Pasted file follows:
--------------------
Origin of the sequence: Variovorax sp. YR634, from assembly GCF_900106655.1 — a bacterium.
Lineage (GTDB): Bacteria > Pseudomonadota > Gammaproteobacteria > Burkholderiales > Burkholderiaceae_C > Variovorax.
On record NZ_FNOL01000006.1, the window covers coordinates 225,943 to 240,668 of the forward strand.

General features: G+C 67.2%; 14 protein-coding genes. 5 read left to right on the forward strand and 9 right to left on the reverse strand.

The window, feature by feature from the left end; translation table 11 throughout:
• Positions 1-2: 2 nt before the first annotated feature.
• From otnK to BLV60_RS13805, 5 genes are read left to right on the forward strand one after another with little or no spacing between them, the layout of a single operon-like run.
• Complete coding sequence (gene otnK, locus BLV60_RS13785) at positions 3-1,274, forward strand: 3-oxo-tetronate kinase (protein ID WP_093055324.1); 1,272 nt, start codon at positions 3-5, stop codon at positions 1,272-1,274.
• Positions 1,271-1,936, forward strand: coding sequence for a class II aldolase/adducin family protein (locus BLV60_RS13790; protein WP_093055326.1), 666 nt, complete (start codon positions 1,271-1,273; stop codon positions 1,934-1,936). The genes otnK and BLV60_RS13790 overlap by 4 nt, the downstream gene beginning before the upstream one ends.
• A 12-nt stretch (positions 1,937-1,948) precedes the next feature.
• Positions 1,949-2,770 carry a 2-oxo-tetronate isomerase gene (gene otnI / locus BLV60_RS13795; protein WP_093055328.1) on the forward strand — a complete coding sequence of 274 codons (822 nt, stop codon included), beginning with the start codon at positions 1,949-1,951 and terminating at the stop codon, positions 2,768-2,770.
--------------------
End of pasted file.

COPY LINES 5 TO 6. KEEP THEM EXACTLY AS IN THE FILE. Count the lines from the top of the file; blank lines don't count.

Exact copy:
The window, feature by feature from the left end; translation table 11 throughout:
• Positions 1-2: 2 nt before the first annotated feature.